Cabinet reshuffle: Michael Gove out as Education Secretary as Cameron culls the 'male, pale and stale'
The Prime Minister has begun reshuffling members of the Cabinet
Andrew Grice has been Political Editor of The Independent since 1998. He was previously Political Editor of The Sunday Times, where he worked for 10 years, and he has been a Westminster-based journalist since 1982. His column, Inside Politics, appears in The Independent each Saturday.
Tuesday 15 July 2014
Michael Gove has left his post as Education Secretary in a surprise move as David Cameron carried out a sweeping Cabinet reshuffle.
After four years as a radical reformer, Mr Gove took the less senior post of Government Chief Whip. He will also have a role in campaigning and doing media interviews in the run-up to next year’s general election. He will be dubbed “Minister for the Today programme.”
Mr Gove has pushed through controversial reforms such as the expansion of free schools but his confrontational approach has alienated many in the education world, which he scathingly dubbed “the Blob.”
While he is said to be ready for a new challenge, his unexpected departure will be seen as a sign that David Cameron wants to slow the pace of education reform and build bridges with teachers before the election.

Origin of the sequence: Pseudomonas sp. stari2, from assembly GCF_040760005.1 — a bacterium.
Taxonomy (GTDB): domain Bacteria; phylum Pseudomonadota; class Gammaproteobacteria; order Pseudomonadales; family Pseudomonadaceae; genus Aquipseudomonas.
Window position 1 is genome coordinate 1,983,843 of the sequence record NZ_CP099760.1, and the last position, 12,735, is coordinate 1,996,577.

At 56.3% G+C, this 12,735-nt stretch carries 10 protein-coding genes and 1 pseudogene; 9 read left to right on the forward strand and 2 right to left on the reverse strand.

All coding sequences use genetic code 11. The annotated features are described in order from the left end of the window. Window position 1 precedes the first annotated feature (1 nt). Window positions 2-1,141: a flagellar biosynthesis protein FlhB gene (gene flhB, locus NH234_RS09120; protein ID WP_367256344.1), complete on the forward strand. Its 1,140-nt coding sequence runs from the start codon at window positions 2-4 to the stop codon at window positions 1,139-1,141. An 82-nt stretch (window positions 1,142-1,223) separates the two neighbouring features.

Although Downing Street denied Mr Gove had been demoted, it emerged that his salary will be cut from £134,565 a year to just under £98,740. This is because the Chief Whip is paid as a minister of state rather than as a full Cabinet member. Mr Gove will still attend Cabinet meetings.
The new Education Secretary is Nicky Morgan, a big promotion for a highly-rated minister who became a Treasury minister last October and Minister for Women in April this year. She will be seen as a more conciliatory figure who will “reach out” to teaching unions as they threaten more strikes like the one staged last week.
Nicky Morgan is the new Education Secretary and continues as Minister for Women and Equalities Treasury minister David Gauke was promoted from Exchequer Secretary to Financial Secretary, replacing Ms Morgan.